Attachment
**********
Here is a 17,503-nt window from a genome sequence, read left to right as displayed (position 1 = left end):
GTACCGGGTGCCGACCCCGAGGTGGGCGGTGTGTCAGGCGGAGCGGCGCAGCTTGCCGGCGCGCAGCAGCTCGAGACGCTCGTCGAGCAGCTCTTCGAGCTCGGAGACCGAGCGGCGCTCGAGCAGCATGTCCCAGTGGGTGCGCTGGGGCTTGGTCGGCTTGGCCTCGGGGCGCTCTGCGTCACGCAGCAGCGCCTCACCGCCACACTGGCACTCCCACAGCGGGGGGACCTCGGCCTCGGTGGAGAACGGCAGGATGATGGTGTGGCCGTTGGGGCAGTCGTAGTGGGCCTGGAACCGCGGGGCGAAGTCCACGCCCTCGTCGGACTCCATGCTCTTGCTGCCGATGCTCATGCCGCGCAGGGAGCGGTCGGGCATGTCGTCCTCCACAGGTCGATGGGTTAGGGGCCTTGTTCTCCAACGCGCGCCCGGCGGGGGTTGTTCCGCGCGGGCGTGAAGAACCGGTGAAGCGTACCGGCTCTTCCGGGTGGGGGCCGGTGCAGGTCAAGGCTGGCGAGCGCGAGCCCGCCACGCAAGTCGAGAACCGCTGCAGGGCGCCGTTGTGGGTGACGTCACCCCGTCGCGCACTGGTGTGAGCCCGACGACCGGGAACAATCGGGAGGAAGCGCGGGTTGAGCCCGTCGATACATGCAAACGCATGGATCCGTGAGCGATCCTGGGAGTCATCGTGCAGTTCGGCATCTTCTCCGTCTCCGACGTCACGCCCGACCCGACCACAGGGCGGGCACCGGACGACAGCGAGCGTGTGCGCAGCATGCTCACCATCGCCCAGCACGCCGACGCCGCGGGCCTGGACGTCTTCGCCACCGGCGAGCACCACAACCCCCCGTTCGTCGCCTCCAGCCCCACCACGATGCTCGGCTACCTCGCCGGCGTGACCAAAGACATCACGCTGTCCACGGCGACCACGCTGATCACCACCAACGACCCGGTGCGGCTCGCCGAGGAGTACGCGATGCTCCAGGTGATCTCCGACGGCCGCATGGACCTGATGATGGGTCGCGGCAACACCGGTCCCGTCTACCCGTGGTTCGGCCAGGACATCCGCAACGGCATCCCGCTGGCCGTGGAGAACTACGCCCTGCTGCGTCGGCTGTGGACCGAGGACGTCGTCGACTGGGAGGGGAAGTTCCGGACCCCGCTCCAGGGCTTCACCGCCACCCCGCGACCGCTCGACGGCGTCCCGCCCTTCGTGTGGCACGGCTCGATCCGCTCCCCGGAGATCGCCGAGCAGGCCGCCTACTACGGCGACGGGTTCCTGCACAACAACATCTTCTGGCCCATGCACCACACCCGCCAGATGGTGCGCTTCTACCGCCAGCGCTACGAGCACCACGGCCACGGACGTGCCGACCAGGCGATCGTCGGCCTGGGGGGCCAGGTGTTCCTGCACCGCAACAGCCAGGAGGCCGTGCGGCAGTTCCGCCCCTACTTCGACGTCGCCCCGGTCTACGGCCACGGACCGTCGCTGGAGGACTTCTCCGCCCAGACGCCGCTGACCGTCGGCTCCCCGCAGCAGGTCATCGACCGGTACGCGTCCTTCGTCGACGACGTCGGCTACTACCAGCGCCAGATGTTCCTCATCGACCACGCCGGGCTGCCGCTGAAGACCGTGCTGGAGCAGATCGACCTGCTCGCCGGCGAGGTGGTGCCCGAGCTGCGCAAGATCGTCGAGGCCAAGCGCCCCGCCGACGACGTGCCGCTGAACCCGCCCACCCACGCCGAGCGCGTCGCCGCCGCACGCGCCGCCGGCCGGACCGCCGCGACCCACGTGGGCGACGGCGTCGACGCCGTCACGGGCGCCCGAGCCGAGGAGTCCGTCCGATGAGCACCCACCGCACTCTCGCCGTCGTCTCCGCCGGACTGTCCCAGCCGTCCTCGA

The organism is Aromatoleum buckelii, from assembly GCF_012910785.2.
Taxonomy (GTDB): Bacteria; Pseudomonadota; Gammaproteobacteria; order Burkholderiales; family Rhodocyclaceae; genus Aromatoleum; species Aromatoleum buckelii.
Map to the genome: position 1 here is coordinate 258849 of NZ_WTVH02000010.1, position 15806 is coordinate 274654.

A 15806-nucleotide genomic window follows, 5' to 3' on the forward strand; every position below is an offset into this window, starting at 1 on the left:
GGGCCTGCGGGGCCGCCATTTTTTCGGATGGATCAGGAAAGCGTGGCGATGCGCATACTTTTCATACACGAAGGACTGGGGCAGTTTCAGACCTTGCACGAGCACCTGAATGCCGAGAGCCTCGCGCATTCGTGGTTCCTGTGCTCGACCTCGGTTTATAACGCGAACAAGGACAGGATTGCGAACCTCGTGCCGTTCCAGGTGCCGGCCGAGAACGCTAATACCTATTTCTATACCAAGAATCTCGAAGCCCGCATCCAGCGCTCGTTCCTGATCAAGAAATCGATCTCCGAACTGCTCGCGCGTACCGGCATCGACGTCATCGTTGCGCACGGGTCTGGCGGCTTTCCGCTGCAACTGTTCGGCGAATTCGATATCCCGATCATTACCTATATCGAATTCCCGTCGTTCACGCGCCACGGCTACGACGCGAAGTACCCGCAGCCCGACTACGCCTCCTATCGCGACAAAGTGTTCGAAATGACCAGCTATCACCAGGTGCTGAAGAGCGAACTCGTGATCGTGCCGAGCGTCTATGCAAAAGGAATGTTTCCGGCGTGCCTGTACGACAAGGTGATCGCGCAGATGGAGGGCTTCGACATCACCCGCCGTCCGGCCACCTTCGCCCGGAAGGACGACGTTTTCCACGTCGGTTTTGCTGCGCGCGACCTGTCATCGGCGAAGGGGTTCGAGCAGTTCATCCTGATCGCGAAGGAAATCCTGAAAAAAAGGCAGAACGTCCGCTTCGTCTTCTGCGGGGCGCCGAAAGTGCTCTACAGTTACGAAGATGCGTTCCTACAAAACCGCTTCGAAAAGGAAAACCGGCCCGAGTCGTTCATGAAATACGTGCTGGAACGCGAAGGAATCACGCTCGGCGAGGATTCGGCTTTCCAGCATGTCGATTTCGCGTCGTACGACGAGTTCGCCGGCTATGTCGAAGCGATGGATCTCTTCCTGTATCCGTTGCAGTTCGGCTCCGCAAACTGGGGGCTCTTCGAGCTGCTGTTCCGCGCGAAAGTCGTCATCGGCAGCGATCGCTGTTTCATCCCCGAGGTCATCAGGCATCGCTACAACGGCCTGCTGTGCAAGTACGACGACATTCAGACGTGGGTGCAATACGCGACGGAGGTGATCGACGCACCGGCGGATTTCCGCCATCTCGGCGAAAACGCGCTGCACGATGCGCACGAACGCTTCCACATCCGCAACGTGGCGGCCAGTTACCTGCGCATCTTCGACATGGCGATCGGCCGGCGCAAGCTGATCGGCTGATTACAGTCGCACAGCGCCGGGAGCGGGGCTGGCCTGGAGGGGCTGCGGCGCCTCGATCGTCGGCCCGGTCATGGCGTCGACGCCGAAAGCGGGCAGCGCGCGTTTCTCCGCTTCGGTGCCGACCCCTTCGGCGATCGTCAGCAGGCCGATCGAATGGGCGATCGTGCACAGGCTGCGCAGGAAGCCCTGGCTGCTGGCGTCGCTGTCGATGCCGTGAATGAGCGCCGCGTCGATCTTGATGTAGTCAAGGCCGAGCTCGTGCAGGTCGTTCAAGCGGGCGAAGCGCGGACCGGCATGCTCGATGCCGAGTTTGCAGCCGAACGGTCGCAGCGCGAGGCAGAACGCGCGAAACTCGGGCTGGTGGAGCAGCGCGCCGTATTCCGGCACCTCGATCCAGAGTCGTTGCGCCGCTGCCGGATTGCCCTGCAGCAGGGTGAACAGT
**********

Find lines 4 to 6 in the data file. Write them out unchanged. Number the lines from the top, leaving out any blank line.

Taxonomy (GTDB): Bacteria; Pseudomonadota; Gammaproteobacteria; order Burkholderiales; family Rhodocyclaceae; genus Aromatoleum; species Aromatoleum buckelii.
Map to the genome: position 1 here is coordinate 258849 of NZ_WTVH02000010.1, position 15806 is coordinate 274654.

A 15806-nucleotide genomic window follows, 5' to 3' on the forward strand; every position below is an offset into this window, starting at 1 on the left: